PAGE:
My initial reaction to the suggestion was, fine, but how about Mr Gibb putting his own house in order, or rather his own House – the House of Commons – by advocating a total ban on smartphones and their use there too.
It always seems to me to be the height of ignorance to see MPs texting on their phones while other Members are delivering speeches, or even just asking questions, to which they should be paying 100 per cent attention.
Even when the Prime Minister is on her feet speaking to the House, there are MPs busily texting or tweeting – it’s just plain rude and bad manners.
Whilst Nick Gibb’s statement possibly reflected current efforts to try to make social media operators more accountable for potentially harmful online content to which vulnerable children and teenagers are being exposed, his primary concern appears to be the amount of time that youngsters are spending on their phones.
A rather worrying phrase he used was “device dependency”. Did he simply mean in the sense of young people being dependent on their phones, or in the much darker sense of becoming addicted to them?
If it was the former, there was a time before the age of mobiles when we – and not everyone by any means – only had phones in our homes. If someone was trying to call us and we were out, they would just have to keep trying until we were in and we answered. In the meantime the world kept on turning. Why is there now a need to be instantly available – answering calls and texts and making them and sending them? We used to manage just fine; why can’t we manage now?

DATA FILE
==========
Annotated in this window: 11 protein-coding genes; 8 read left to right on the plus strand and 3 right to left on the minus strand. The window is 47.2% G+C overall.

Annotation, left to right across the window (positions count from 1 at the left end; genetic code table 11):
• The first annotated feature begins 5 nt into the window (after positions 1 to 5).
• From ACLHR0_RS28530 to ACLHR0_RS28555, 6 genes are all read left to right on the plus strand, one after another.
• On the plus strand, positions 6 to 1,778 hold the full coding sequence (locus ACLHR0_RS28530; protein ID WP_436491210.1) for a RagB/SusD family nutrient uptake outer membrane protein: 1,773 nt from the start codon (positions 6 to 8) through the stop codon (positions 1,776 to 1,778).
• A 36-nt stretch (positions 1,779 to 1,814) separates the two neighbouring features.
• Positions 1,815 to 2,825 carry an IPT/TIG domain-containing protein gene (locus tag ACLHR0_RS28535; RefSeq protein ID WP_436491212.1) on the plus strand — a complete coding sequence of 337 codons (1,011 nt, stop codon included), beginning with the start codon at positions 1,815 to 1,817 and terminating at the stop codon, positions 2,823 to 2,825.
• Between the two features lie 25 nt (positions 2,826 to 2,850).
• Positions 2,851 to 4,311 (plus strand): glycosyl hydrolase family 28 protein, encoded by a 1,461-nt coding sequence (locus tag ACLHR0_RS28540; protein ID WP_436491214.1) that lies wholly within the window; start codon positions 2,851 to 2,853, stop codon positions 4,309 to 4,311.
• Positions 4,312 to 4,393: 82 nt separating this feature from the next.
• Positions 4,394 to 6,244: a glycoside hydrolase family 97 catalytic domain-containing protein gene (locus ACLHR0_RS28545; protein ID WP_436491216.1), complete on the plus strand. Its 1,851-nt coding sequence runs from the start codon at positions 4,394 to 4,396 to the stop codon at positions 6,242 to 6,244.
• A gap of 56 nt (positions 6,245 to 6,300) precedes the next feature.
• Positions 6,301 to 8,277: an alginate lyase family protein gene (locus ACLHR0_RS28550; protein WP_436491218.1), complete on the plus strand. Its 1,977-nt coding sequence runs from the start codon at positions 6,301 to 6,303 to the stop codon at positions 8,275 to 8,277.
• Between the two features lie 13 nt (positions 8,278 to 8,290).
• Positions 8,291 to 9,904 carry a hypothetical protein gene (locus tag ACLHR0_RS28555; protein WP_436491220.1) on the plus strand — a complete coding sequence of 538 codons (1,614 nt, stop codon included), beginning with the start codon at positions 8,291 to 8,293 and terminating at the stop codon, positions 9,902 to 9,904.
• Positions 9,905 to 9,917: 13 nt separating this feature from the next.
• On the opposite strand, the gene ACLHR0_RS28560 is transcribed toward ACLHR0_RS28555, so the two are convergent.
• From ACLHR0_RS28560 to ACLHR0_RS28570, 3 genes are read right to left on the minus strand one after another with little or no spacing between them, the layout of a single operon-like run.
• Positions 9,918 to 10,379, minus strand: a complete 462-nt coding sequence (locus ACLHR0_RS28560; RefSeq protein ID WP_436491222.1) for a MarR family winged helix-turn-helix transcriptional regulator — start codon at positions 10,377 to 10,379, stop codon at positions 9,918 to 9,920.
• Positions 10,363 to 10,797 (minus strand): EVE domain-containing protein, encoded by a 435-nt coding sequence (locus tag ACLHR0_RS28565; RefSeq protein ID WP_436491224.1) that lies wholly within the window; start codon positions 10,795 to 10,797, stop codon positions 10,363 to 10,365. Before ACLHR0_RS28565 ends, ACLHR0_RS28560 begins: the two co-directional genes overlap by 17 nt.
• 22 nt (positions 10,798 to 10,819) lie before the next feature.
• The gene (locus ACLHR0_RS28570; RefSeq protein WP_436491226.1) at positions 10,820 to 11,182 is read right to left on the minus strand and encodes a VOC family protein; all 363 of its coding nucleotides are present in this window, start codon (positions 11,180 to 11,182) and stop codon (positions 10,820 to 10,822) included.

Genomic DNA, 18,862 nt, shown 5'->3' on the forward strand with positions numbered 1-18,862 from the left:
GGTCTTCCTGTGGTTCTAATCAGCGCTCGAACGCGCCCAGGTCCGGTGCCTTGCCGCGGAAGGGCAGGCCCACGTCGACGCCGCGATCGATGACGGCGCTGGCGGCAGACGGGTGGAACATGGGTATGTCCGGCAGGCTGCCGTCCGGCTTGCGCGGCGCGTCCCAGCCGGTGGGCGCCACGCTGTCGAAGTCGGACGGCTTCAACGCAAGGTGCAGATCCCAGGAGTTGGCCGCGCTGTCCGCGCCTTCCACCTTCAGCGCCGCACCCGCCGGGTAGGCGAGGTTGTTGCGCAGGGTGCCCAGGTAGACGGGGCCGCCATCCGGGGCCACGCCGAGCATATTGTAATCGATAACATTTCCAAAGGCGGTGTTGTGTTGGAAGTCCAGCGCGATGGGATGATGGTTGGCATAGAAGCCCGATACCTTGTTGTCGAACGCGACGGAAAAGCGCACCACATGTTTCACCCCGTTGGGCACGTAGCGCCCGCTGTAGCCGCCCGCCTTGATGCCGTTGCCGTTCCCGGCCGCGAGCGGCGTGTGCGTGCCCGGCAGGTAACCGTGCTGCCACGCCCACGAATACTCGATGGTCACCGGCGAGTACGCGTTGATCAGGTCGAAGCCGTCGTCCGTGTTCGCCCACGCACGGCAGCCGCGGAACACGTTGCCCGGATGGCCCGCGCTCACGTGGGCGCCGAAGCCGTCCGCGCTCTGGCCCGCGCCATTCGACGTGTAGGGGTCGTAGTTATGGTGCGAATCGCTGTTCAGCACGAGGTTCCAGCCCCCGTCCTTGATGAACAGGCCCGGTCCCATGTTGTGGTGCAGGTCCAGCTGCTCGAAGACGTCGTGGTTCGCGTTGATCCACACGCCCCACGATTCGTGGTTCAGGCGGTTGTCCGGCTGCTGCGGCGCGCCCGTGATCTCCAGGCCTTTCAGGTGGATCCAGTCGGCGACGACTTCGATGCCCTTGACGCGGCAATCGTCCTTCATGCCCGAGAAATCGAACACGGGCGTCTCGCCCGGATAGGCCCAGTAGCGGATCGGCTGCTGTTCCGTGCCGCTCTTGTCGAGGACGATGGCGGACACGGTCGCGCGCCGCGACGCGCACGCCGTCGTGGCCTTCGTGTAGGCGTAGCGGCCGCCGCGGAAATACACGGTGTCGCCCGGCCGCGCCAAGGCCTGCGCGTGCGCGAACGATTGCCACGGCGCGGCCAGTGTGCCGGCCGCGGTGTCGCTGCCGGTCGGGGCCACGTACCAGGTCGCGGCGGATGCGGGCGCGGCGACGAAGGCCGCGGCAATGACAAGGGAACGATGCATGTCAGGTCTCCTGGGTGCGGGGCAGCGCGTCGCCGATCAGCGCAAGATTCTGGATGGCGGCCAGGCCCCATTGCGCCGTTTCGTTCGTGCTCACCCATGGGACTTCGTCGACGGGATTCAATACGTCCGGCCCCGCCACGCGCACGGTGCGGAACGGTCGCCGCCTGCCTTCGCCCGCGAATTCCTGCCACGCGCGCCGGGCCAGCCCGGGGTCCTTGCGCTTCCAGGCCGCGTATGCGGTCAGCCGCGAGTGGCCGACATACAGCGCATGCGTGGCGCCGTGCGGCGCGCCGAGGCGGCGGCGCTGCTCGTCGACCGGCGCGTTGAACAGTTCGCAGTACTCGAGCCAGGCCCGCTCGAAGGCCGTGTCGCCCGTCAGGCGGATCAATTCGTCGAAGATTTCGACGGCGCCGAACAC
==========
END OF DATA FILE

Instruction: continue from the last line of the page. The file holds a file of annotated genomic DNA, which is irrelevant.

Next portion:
Or was Mr Gibb actually implying that young people may be developing an addiction to their smartphones? If he was, the situation is no less applicable to a great many adults also – including, so it would appear, his fellow MPs in the House of Commons. How long could the average “user” go these days without their mobile phones before turning into a quivering mess deprived of their electronic fix?
In response to Mr Gibb’s suggestion, his superior Damian Hinds, the current Education Secretary, said: “If you just have a ban, what do you do about kids who are in school after hours? Or what do you do on a school trip? Or what do you do with a child who has particular medical needs, how do you deal with that?”
The answer would seem to be to do what we always used to do before the advent of mobile phones. If a pupil was kept late at school, or had some sort of emergency need, the school secretary would call the parents on the school’s phone.
If a pupil was on a school trip, why would they need to phone home? Once upon a time it wouldn’t have crossed their mind, content, as they would have been, to be out-of-touch of their parents. And if they did need to phone home for some reason, they would have used a public phone box as everyone else did back then.
The other addiction we have developed is that these days no time can be allowed to pass between thinking about making a phone call or texting, and actually doing it. If a call or a text is received, there is also an equal compulsion to answer it immediately – even if the recipient is in the middle of a conversation with someone else.
If two people were talking and I butted into their conversation, it would be considered the height of bad manners, but I could be talking to someone and their mobile rings, and they will answer it immediately regardless and then proceed to talk to that other person (who actually isn’t even there) as if I had suddenly ceased to exist.
And this is what we see happening in Parliament. Someone is speaking, but others will be texting (which is just as rude as actually talking) as if what the speaker is saying is no longer of any interest. That’s the sort of rudeness and lack of consideration that we should be concerned about as a society – whether it means curbing the use of mobile phones in schools to teach our young people courtesy and manners, or their use in the House (whether the Commons or the Lords) to teach politicians the same.
Neil McNicholas is a parish priest in Yarm.